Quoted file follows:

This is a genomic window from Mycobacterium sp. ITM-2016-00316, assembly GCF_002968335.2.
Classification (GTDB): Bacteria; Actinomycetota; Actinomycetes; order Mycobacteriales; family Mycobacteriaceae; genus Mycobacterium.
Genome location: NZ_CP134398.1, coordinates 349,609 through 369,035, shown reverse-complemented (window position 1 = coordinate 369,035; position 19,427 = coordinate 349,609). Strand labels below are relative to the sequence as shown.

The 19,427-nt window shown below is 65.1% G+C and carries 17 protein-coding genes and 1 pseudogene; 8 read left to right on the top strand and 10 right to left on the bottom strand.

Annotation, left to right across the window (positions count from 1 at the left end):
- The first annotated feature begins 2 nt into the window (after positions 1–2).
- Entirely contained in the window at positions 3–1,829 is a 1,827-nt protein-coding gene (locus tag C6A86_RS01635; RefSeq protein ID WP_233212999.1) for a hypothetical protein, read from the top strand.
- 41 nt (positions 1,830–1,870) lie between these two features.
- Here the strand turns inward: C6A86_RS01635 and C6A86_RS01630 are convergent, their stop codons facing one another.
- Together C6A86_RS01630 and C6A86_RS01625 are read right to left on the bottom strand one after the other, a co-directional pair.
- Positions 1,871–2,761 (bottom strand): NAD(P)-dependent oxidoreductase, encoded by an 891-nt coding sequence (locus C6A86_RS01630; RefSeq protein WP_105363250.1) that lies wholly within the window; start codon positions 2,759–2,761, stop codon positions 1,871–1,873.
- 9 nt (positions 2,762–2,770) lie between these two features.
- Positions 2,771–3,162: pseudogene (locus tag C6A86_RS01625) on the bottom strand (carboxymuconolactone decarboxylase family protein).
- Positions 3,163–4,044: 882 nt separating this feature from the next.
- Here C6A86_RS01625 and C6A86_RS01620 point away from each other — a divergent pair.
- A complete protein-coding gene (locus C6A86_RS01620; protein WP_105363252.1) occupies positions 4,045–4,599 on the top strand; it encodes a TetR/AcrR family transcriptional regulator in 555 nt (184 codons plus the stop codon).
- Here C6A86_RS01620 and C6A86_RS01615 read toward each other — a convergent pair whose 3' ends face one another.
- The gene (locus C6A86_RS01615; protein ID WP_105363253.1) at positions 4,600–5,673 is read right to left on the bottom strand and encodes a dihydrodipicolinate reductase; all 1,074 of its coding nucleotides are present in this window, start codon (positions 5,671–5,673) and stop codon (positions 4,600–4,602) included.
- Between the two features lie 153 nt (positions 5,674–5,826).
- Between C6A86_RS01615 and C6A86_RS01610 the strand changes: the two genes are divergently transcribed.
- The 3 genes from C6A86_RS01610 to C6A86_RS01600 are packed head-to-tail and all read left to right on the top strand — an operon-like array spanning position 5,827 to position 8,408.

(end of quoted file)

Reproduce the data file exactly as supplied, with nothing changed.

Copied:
This is a genomic window from Mycobacterium sp. ITM-2016-00316, assembly GCF_002968335.2.
Classification (GTDB): Bacteria; Actinomycetota; Actinomycetes; order Mycobacteriales; family Mycobacteriaceae; genus Mycobacterium.
Genome location: NZ_CP134398.1, coordinates 349,609 through 369,035, shown reverse-complemented (window position 1 = coordinate 369,035; position 19,427 = coordinate 349,609). Strand labels below are relative to the sequence as shown.

The 19,427-nt window shown below is 65.1% G+C and carries 17 protein-coding genes and 1 pseudogene; 8 read left to right on the top strand and 10 right to left on the bottom strand.

Annotation, left to right across the window (positions count from 1 at the left end):
- The first annotated feature begins 2 nt into the window (after positions 1–2).
- Entirely contained in the window at positions 3–1,829 is a 1,827-nt protein-coding gene (locus tag C6A86_RS01635; RefSeq protein ID WP_233212999.1) for a hypothetical protein, read from the top strand.
- 41 nt (positions 1,830–1,870) lie between these two features.
- Here the strand turns inward: C6A86_RS01635 and C6A86_RS01630 are convergent, their stop codons facing one another.
- Together C6A86_RS01630 and C6A86_RS01625 are read right to left on the bottom strand one after the other, a co-directional pair.
- Positions 1,871–2,761 (bottom strand): NAD(P)-dependent oxidoreductase, encoded by an 891-nt coding sequence (locus C6A86_RS01630; RefSeq protein WP_105363250.1) that lies wholly within the window; start codon positions 2,759–2,761, stop codon positions 1,871–1,873.
- 9 nt (positions 2,762–2,770) lie between these two features.
- Positions 2,771–3,162: pseudogene (locus tag C6A86_RS01625) on the bottom strand (carboxymuconolactone decarboxylase family protein).
- Positions 3,163–4,044: 882 nt separating this feature from the next.
- Here C6A86_RS01625 and C6A86_RS01620 point away from each other — a divergent pair.
- A complete protein-coding gene (locus C6A86_RS01620; protein WP_105363252.1) occupies positions 4,045–4,599 on the top strand; it encodes a TetR/AcrR family transcriptional regulator in 555 nt (184 codons plus the stop codon).
- Here C6A86_RS01620 and C6A86_RS01615 read toward each other — a convergent pair whose 3' ends face one another.
- The gene (locus C6A86_RS01615; protein ID WP_105363253.1) at positions 4,600–5,673 is read right to left on the bottom strand and encodes a dihydrodipicolinate reductase; all 1,074 of its coding nucleotides are present in this window, start codon (positions 5,671–5,673) and stop codon (positions 4,600–4,602) included.
- Between the two features lie 153 nt (positions 5,674–5,826).
- Between C6A86_RS01615 and C6A86_RS01610 the strand changes: the two genes are divergently transcribed.
- The 3 genes from C6A86_RS01610 to C6A86_RS01600 are packed head-to-tail and all read left to right on the top strand — an operon-like array spanning position 5,827 to position 8,408.